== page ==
Logical probability theory was developed as a quantitative measure based on Boole's logic of subsets. But information theory was developed into a mature theory by Claude Shannon with no such connection to logic. But a recent development in logic changes this situation. In category theory, the notion of a subset is dual to the notion of a quotient set or partition, and recently the logic of partitions has been developed in a parallel relationship to the Boolean logic of subsets (subset logic is usually mis-specified as the special case of propositional logic). What then is the quantitative measure based on partition logic in the same sense that logical probability theory is based on subset logic? It is a measure of information that is named "logical entropy" in view of that logical basis. This paper develops the notion of logical entropy and the basic notions of the resulting logical information theory. Then an extensive comparison is made with the corresponding notions based on Shannon entropy.

Ellerman is visiting at UC Riverside at the moment. Given the information theory and category theory overlap, I’m curious if he’s working with John Carlos Baez, or what Baez is aware of this.

Based on a cursory look of his website(s), I’m going to have to start following more of this work.

Randomness And Complexity, from Leibniz To Chaitin | World Scientific Publishing

Bookmarked Randomness And Complexity, from Leibniz To Chaitin (amzn.to)
The book is a collection of papers written by a selection of eminent authors from around the world in honour of Gregory Chaitin s 60th birthday. This is a unique volume including technical contributions, philosophical papers and essays. Hardcover: 468 pages; Publisher: World Scientific Publishing Company (October 18, 2007); ISBN: 9789812770820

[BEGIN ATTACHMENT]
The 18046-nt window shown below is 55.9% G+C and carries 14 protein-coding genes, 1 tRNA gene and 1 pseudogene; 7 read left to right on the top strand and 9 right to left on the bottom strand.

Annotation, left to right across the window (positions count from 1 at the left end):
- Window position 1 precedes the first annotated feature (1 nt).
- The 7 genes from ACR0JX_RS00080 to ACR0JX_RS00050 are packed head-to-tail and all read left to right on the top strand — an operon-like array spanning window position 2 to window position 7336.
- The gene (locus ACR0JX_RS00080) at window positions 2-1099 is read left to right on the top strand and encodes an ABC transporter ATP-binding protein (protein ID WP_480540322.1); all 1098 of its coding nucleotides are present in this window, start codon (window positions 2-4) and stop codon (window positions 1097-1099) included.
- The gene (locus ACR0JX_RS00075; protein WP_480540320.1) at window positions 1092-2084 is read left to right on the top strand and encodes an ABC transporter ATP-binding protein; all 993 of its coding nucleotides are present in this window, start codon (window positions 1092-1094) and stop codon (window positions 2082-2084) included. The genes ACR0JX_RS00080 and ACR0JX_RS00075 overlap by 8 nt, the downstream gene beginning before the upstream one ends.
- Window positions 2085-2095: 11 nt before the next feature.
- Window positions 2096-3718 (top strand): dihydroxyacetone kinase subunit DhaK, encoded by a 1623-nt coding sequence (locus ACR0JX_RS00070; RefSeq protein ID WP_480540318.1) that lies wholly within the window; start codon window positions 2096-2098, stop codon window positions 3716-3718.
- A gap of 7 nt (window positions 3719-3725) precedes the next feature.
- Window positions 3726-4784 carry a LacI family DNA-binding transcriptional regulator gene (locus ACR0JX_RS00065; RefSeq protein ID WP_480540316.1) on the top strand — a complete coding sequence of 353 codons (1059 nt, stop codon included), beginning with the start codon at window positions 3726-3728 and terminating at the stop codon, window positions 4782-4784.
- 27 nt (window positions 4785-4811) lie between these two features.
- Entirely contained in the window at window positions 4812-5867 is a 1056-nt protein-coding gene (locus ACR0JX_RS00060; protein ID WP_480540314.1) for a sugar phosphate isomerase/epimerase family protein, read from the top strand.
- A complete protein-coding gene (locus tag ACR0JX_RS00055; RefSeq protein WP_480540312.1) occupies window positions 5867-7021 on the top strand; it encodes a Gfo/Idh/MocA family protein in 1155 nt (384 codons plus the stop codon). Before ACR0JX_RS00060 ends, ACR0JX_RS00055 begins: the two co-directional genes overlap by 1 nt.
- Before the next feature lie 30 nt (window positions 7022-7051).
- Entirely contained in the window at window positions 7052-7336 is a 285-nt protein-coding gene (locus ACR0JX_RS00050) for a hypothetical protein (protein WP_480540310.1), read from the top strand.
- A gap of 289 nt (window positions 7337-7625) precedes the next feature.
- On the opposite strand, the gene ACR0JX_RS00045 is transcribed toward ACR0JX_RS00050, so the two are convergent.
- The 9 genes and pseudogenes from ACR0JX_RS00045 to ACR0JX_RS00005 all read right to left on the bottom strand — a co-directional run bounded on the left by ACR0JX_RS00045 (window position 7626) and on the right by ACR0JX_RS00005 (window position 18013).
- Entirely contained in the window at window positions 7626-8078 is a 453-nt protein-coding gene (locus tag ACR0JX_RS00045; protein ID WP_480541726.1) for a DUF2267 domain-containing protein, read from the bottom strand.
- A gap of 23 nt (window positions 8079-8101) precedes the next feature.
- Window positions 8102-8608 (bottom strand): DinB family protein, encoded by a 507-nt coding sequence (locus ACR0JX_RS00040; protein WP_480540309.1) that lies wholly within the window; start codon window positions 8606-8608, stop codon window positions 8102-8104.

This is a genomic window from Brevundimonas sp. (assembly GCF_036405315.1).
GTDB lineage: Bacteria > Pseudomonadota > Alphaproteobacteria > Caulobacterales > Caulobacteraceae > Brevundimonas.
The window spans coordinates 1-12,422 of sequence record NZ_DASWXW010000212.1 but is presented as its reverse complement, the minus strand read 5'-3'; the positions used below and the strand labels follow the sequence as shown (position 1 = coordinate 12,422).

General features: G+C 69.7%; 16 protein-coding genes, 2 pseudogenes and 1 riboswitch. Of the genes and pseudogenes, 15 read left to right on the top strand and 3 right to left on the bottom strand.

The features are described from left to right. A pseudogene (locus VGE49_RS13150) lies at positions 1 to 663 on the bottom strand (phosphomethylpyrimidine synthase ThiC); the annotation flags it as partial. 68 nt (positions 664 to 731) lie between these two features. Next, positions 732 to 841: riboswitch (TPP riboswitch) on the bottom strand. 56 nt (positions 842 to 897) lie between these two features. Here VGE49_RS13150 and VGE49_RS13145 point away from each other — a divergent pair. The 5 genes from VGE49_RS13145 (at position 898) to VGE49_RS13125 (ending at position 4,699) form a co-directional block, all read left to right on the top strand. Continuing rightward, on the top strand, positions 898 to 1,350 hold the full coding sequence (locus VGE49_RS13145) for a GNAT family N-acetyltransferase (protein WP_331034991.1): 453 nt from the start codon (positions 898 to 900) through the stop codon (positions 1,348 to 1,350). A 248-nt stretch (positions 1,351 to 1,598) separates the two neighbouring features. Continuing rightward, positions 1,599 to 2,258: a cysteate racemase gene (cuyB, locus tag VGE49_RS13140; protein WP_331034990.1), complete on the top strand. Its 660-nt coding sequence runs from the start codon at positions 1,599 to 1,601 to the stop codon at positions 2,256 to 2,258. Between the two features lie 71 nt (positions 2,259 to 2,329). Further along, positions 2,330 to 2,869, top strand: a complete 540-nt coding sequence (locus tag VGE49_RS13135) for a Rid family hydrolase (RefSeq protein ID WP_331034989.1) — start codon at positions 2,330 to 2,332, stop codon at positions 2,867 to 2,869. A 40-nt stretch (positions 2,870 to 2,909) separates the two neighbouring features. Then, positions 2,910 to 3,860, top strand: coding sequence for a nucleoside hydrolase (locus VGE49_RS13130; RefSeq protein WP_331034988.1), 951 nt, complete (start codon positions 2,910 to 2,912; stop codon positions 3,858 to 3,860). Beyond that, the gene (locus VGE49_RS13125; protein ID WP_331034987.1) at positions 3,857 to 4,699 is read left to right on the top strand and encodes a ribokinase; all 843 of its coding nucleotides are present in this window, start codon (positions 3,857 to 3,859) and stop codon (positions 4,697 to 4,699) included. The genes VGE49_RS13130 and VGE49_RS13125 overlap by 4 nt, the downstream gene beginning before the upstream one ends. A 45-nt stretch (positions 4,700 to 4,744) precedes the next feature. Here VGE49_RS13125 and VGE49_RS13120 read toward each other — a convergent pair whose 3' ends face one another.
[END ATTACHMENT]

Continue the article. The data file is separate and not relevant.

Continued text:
The Science of the Oven (Arts and Traditions of the Table: Perspectives on Culinary History)

Bookmarked The Science of the Oven (Arts and Traditions of the Table: Perspectives on Culinary History) by Hervé ThisHervé This (Amazon.com)
The Science of the Oven Book Cover The Science of the Oven
Hervé This
Cooking
Columbia University Press
2009
Hardcover
206
Personal library

Mayonnaise "takes" when a series of liquids form a semisolid consistency. Eggs, a liquid, become solid as they are heated, whereas, under the same conditions, solids melt. When meat is roasted, its surface browns and it acquires taste and texture. What accounts for these extraordinary transformations? The answer: chemistry and physics. With his trademark eloquence and wit, Hervé This launches a wry investigation into the chemical art of cooking. Unraveling the science behind common culinary technique and practice, Hervé This breaks food down to its molecular components and matches them to cooking's chemical reactions. He translates the complex processes of the oven into everyday knowledge for professional chefs and casual cooks, and he demystifies the meaning of taste and the making of flavor. He describes the properties of liquids, salts, sugars, oils, and fats and defines the principles of culinary practice, which endow food with sensual as well as nutritional value.

For fans of Hervé This's popular volumes and for those new to his celebrated approach, The Science of the Oven expertly expands the possibilities of the kitchen, fusing the physiology of taste with the molecular structure of bodies and food.

NIMBioS Tutorial: Evolutionary Quantitative Genetics 2016

Bookmarked NIMBioS Tutorial: Evolutionary Quantitative Genetics 2016 by NIMBioS (nimbios.org)